Why a rookie could win the Masters for the first time in 45 years

Wyndham Clark of The United States/Why a rookie could win the Masters for the first time in 45 years
Wyndham Clark was not afraid to make a statement with his clothing choice for the Masters practice round - Getty Images/David Cannon

It is 45 years since a debutant won the Masters. Fuzzy Zoeller’s famous victory in 1979, in a three-way sudden-death playoff with Ed Sneed and Tom Watson, was only the third time a debutant had won in the tournament’s history, the other two occasions being Horton Smith in the first Masters back in 1934 (when, to be fair, there was a half-decent chance it might happen) and Gene Sarazen the following year.

Basically, debutants winning at Augusta does not happen often.

There is a good reason for that. “I don’t know if it’s quantifiable,” Tiger Woods mused in his press conference on Tuesday when asked how many shots per round he reckoned the vast mental database he had compiled from his 25 Masters entries to date might be worth to him. “But I can tell you, that understanding - where to miss it, how to miss it, the shot-shape to put it there - I don’t know what an exact number would be, but it is helpful.”

If ever there was a year when that trend could be bucked, though, it is this one. Never before have there been two debutants ranked inside the world’s top 10 heading into a Masters. And in US Open champion Wyndham Clark and Swedish prodigy Ludvig Aberg, it feels as if there are two genuine rookie contenders.

Both are golfing anomalies. Clark’s win at Los Angeles Country Club last year, beating Rory McIlroy down the stretch, came out of absolutely nowhere. The 30-year-old had been a journeyman until then. But the Colorado-born player has gone from strength to strength since. Clark won at Quail Hollow last summer, made his Ryder Cup debut last autumn, won the AT&T Pebble Beach Pro-Am in February with a course-record 60, and finished runner-up to Scottie Scheffler in both the Arnold Palmer Invitational and The Players Championship in consecutive weeks last month. He arrived at Augusta National this week the highest ranked debutant in the history of the tournament, at No 4 in the world.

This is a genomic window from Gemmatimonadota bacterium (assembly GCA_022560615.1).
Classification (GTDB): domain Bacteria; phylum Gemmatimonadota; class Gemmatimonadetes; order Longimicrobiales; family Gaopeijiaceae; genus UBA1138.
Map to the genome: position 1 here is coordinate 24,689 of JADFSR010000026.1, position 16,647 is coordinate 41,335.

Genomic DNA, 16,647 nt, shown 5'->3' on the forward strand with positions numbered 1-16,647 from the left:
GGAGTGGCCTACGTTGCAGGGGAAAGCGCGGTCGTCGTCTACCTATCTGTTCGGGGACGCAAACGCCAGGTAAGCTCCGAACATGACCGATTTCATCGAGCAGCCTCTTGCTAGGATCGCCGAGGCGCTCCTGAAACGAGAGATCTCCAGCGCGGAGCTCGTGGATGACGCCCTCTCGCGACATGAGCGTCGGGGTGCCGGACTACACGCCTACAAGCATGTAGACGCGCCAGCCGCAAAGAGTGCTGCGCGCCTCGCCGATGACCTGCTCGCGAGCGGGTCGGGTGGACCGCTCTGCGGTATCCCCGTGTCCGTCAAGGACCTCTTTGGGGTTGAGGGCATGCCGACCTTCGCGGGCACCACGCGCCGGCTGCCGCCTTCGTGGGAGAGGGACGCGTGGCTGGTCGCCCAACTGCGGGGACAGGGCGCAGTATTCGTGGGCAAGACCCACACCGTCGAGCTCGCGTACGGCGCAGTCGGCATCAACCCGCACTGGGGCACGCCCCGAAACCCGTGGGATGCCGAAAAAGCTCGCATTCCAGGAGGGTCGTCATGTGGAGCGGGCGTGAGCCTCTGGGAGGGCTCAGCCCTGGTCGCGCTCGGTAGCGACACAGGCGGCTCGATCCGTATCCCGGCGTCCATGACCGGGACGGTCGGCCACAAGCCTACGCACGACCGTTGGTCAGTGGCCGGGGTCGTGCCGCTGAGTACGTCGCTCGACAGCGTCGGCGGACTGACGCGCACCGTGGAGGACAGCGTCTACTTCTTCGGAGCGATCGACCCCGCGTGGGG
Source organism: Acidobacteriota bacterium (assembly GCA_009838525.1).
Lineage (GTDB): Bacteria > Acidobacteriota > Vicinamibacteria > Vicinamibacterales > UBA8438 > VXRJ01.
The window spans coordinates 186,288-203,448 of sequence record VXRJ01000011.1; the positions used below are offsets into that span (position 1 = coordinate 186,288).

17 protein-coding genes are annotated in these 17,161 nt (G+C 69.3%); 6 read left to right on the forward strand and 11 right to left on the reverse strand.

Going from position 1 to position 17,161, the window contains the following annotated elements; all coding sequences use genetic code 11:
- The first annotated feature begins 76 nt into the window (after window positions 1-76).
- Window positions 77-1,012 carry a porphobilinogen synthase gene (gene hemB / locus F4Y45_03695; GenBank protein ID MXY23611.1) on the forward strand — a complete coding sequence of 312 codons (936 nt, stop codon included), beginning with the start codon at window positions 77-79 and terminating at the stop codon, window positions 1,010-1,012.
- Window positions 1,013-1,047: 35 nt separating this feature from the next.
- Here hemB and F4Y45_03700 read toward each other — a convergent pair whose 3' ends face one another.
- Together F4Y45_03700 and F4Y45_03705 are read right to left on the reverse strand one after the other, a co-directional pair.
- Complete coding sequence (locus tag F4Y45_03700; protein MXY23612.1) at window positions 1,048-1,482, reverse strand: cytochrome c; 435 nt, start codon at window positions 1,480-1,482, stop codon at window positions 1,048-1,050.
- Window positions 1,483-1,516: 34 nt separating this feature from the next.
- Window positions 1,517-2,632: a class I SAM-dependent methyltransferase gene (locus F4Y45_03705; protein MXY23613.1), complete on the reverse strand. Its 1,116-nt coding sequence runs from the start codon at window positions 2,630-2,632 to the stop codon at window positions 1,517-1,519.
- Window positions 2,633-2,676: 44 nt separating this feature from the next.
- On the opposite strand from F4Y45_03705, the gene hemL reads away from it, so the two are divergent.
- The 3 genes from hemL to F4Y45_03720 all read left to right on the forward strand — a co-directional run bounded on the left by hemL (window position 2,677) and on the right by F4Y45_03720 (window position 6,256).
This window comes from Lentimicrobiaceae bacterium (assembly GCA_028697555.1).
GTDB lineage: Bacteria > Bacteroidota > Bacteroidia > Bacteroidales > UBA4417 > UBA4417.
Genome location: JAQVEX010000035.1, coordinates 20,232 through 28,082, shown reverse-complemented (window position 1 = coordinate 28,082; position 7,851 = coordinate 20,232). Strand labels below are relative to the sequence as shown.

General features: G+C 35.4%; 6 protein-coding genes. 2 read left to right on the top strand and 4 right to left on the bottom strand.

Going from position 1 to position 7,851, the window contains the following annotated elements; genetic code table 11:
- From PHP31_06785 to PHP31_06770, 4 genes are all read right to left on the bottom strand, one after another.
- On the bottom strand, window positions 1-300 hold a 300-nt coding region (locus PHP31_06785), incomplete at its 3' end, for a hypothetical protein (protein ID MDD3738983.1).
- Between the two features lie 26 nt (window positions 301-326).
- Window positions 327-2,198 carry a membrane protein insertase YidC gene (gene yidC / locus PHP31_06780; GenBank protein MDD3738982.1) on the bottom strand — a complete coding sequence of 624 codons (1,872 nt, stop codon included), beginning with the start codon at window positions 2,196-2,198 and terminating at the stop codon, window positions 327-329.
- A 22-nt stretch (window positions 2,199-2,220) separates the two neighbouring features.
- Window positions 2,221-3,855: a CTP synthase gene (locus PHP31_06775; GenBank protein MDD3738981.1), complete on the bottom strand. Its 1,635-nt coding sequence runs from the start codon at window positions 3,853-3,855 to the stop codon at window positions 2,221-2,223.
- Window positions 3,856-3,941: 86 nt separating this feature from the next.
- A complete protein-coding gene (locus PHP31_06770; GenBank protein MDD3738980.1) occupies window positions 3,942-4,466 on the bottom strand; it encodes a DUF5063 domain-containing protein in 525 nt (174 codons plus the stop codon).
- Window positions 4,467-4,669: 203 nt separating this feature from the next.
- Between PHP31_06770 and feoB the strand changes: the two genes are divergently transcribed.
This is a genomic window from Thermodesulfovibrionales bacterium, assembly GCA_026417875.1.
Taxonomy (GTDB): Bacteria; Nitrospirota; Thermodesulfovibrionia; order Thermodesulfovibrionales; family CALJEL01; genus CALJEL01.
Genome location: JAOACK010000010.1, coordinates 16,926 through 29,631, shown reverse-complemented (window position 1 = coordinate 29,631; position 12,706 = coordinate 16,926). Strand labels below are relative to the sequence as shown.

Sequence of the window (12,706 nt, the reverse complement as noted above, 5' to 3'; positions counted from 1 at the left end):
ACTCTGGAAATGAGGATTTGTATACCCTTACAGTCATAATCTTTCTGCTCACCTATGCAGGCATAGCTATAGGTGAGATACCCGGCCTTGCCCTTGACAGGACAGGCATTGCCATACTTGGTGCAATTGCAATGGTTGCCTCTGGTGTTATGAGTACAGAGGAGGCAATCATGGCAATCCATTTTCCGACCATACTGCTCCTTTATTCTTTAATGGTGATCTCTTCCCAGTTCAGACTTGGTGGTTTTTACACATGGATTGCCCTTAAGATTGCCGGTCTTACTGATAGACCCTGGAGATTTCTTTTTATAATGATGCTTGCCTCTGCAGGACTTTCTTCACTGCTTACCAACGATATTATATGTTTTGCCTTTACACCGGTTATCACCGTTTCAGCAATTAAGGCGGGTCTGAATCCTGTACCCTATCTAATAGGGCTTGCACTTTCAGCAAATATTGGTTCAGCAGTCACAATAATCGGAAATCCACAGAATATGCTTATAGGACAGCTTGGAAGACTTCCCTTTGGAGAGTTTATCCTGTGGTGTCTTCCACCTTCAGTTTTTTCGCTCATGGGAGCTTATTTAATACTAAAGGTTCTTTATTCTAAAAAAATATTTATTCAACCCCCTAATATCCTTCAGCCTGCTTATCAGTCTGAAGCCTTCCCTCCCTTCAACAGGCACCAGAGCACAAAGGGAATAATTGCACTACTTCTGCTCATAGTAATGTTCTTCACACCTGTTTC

Aberg is, if anything, even more of a freak. The 24-year-old Swede was still at Texas Tech this time last year - not even a professional. Now he is ranked No 9 in the world. Aberg is an absolute phenom. He won on both the DP World Tour and the PGA Tour within five months of turning pro last year. He made Europe’s Ryder Cup team before he had started in a major. His win in the RSM Classic last November saw him shoot back-to-back rounds of 61 over the weekend. This week is not only his Masters debut but his major debut. Just extraordinary.

Despite his relative tour inexperience, Ludvig Aberg is already proving a hit with fans due his performances
Despite his relative tour inexperience, Ludvig Aberg is already proving a hit with fans due his performances - Getty Images/Richard Heathcote

There are other debutants worth watching out for this week. Akshay Bhatia, who won in Texas last weekend despite partially dislocating his shoulder before a play-off. Stephan Jaeger, recent winner of the Houston Open. But if you were putting your money on a first-timer it would be Clark or Aberg.

They may be new to the Masters (or majors in general in Aberg’s case), but they know they belong here. They are in the top 10 in the world on merit. And while they may be inexperienced, they are also unencumbered by the sort of pressure which can paralyse a Rory McIlroy.

Aberg appeared so relaxed in his press conference on Tuesday, as he did at Marco Simone in the autumn. So well-adjusted. He said he knew he lacked experience but would “lean on” his caddie, Joe Skovron - former bagman for Rickie Fowler - as he worked out how to play Augusta National. “He’s seen it all, and I trust him with everything I have,” he stressed, adding he was not going to put too much pressure on himself. “It’s not going to be perfect,” he said. “It’s not going to be pretty all the time. But if you can somehow scrape it around and not get too high and not get too low, I think that’s my take on it and that’s how I try to do it. I know my qualities and know that that’s probably going to be good enough to compete.”

Clark was even more bullish. Wearing a lurid orange and green shirt - which drew an amusing David Brent-style exchange with a reporter who remarked ‘you don’t see shirts like that a lot’, to which Clark replied: “Thank you” - he basically said he fancied his chances of becoming the first man since Zoeller to win on debut. “Yeah, I mean, stats like that are meant to be broken,” Clark said, smiling. “I know it’s a tall task. It’s a challenging golf course. There’s a bunch of good golfers. [But] I like my chances. I really like myself on this golf course.”

There is a reason only three debutants have won this tournament (two if you discount the first Masters). But in Aberg and Clark, there is a biggest chance in 45 years of that happening again.